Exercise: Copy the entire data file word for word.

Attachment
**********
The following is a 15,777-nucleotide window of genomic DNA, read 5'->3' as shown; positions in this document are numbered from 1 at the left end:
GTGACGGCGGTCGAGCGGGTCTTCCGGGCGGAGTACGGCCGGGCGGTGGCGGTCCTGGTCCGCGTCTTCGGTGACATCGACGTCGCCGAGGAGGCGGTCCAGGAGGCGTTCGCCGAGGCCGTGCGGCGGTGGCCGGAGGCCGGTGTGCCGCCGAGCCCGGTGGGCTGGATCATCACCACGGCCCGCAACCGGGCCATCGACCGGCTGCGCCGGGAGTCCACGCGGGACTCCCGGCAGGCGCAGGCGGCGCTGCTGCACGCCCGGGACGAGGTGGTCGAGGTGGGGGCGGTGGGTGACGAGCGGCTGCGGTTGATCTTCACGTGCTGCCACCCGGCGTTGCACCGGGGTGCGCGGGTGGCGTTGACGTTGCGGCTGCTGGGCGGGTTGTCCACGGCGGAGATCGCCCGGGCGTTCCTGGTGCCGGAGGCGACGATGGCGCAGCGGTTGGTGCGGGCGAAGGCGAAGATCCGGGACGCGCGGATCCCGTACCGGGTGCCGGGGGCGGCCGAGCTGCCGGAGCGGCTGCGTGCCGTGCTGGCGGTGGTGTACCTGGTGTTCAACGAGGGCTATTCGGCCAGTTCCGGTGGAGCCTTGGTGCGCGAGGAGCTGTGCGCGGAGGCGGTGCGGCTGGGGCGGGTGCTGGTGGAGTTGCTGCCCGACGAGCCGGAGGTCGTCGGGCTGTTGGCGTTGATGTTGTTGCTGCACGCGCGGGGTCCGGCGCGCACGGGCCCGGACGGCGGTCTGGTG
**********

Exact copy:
The following is a 15,777-nucleotide window of genomic DNA, read 5'->3' as shown; positions in this document are numbered from 1 at the left end:
GTGACGGCGGTCGAGCGGGTCTTCCGGGCGGAGTACGGCCGGGCGGTGGCGGTCCTGGTCCGCGTCTTCGGTGACATCGACGTCGCCGAGGAGGCGGTCCAGGAGGCGTTCGCCGAGGCCGTGCGGCGGTGGCCGGAGGCCGGTGTGCCGCCGAGCCCGGTGGGCTGGATCATCACCACGGCCCGCAACCGGGCCATCGACCGGCTGCGCCGGGAGTCCACGCGGGACTCCCGGCAGGCGCAGGCGGCGCTGCTGCACGCCCGGGACGAGGTGGTCGAGGTGGGGGCGGTGGGTGACGAGCGGCTGCGGTTGATCTTCACGTGCTGCCACCCGGCGTTGCACCGGGGTGCGCGGGTGGCGTTGACGTTGCGGCTGCTGGGCGGGTTGTCCACGGCGGAGATCGCCCGGGCGTTCCTGGTGCCGGAGGCGACGATGGCGCAGCGGTTGGTGCGGGCGAAGGCGAAGATCCGGGACGCGCGGATCCCGTACCGGGTGCCGGGGGCGGCCGAGCTGCCGGAGCGGCTGCGTGCCGTGCTGGCGGTGGTGTACCTGGTGTTCAACGAGGGCTATTCGGCCAGTTCCGGTGGAGCCTTGGTGCGCGAGGAGCTGTGCGCGGAGGCGGTGCGGCTGGGGCGGGTGCTGGTGGAGTTGCTGCCCGACGAGCCGGAGGTCGTCGGGCTGTTGGCGTTGATGTTGTTGCTGCACGCGCGGGGTCCGGCGCGCACGGGCCCGGACGGCGGTCTGGTG